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June 25, 2011 at 1:48 pm #6529nuthatch
Following the last meeting where I demonstrated how to install Ubuntu on the club laptop (and discovered that the latest installation on my own laptop would not drive the projector by default) I though a few notes might not go amiss.
Remember one of the most important features of Linux is that it is free to use – no restrictive licences or registration keys or validation checks. Similarly there is a wealth of free software out there to do just about anything you can think of.
Congratulations to Colin Thomas who has already successfully taken the plunge and installed Ubuntu on his laptop.
To keep this short I will link to fuller descriptions and websites for downloads.
What is Linux? http://en.wikipedia.org/wiki/Linux
An important difference compared to Windows and Apple systems is that “The development of Linux is one of the most prominent examples of free and open source software collaboration; typically all the underlying source code can be used, freely modified, and redistributed, both commercially and non-commercially, by anyone under licenses such as the GNU General Public License.”
I referred to many different 'flavours' of Linux which are the different user interfaces and desktop environments by which we interact with the underlying Kernel, operating system or 'engine' of the system.
- Ubuntu (Variations include Kubuntu, Xubuntu, Edubuntu, Lubuntu) http://www.ubuntu.com/
- Linux Mint (Based on Debian and Ubuntu) http://www.linuxmint.com/
- Debian http://www.debian.org/
- Mepis http://www.mepis.org/
- Fedora http://fedoraproject.org/
- OpenSUSE http://www.opensuse.org/en/
- PClinuxOS http://www.pclinuxos.com/
- Slackware http://www.slackware.com/
Worth trying on really old computers with limited memory and disc space:
- Puppy Linux http://puppylinux.org
- DSL (Damn Small Linux) http://www.damnsmalllinux.org/
Knoppix (a live CD) may get you out of trouble when you have a bit more experience http://www.knoppix.net/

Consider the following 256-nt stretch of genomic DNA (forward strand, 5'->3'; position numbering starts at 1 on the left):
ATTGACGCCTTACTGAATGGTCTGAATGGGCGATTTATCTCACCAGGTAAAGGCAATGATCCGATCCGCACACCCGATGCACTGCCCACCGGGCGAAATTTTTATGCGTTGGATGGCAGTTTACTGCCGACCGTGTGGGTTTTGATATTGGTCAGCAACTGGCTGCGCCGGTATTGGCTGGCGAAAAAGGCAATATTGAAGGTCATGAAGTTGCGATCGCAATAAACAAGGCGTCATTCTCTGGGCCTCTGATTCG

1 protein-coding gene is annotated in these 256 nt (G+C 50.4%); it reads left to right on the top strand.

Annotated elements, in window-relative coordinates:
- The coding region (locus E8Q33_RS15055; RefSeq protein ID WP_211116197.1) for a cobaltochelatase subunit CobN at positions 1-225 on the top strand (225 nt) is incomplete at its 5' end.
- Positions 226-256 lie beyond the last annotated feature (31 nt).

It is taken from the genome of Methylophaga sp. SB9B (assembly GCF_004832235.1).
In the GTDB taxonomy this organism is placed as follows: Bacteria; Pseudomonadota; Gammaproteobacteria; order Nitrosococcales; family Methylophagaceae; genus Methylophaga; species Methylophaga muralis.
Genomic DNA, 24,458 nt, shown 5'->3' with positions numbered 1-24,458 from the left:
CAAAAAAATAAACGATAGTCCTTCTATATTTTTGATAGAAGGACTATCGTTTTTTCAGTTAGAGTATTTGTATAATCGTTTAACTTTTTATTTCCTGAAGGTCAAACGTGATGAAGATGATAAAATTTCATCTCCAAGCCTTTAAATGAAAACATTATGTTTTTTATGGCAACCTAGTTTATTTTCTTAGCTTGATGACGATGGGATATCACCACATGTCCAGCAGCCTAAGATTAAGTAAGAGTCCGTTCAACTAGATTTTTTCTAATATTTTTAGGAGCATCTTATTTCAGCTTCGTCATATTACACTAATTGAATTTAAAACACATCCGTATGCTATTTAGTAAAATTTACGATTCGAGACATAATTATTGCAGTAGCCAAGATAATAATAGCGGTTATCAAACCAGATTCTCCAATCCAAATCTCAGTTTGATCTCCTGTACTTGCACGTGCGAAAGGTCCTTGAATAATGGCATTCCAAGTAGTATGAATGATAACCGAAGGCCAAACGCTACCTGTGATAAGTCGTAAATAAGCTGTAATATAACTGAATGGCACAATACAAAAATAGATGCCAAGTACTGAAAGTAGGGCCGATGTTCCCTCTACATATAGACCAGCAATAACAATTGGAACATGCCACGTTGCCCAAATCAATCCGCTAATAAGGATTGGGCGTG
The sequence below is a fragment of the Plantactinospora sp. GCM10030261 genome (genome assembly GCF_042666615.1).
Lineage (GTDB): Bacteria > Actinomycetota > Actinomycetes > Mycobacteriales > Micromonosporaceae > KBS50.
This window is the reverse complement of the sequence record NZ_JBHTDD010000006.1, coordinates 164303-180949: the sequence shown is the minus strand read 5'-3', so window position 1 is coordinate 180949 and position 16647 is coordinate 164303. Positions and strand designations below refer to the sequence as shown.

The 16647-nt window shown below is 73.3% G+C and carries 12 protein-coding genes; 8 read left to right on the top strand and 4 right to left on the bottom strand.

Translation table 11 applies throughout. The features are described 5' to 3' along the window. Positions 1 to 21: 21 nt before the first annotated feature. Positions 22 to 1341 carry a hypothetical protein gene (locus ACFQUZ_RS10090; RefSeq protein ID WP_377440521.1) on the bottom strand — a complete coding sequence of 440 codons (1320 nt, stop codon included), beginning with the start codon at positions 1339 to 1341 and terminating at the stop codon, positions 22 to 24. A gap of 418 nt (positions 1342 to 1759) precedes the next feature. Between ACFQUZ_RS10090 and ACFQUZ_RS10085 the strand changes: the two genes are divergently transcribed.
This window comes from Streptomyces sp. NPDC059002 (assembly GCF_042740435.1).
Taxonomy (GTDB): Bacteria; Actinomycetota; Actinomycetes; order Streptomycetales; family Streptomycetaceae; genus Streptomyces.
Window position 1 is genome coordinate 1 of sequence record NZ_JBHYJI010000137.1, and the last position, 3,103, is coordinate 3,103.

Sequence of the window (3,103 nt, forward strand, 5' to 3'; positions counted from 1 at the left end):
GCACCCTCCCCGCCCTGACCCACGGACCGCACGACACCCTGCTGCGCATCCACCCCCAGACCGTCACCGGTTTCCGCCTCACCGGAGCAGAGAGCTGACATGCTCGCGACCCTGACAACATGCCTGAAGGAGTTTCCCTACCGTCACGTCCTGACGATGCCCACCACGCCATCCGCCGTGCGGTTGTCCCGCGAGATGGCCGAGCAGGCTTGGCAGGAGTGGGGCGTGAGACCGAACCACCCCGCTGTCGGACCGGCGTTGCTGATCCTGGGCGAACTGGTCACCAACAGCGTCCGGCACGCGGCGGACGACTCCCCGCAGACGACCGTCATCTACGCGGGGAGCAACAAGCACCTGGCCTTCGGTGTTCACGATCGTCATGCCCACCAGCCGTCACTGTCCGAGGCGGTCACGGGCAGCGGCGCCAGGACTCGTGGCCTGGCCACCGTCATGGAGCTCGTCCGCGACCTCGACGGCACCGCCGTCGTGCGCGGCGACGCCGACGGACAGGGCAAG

Ubuntu has one of the largest followings and is usually very easy to play with and install.
All versions have their followers who will insist that their favourite is the best. Try a few running from the CD or DVD and decide for yourself which one 'feels' right.
It is possible to install and run Ubuntu from within Windows using the Wubi installer (http://www.ubuntu.com/download/ubuntu/windows-installer)
I suggested and have used the following method:
Download the ubuntu version you wish to try (http://www.ubuntu.com/download/ubuntu/download).
Follow the instructions to burn a bootable CD/DVD (don't just copy the file across – it will not work).
Boot your computer from the CD/DVD (you may need to press a function key or tell your BIOS to boot from the CD/DVD rather than the hard disc).
Running Ubuntu from the CD will not make any changes to your computer until/unless you tell it too.
You can play with the system including connecting to the internet via your ethernet LAN or Wireless LAN.
When you decide you're ready to commit to an installation you can click on the Install Ubuntu icon on the desktop but first check:
- If you want to keep your existing Windows installation make sure you have backed up everything important, deleted rubbish and defragmented the hard drive.
- You can also install it on another hard disc if you have more than one. You will probably lose anything else on the disc unless you fully understand partitioning discs.
During the simple installation process you will have to decide whether to install Ubuntu alongside your Windows system (Dual-booting at startup) or to use all the available disc space for Ubuntu. You will completely overwrite the Windows installation if you choose the latter.
You will have to choose a user name and password (make sure you don't forget/lose it and remember it is case sensitive).
When the installation is finished it will prompt you to reboot and reove the CD/DVD.
You should then see the GRUB (GRand Unified Bootloader) which will offer you the choice of Windows (if you kept it) or Ubuntu.
Load up and enjoy!
Ubuntu does very well at recognising printers, scanners, monitors etc but you may occasionally have to find and install drivers. Follow the prompts or Google for a solution.
Have fun with your new operating system but remember it is not Windows and although much will be intuitive some things are done very differently.
I suggest reading as much as possible using the fora and chatrooms and Googling for answers to questions you will have: http://www.ubuntu.com/support/community
Don't be afraid – have a try on an old computer first. You may then decide to try it on your main PC and even transfer completely to Linux in preference to the expensive and restrictive alternatives.
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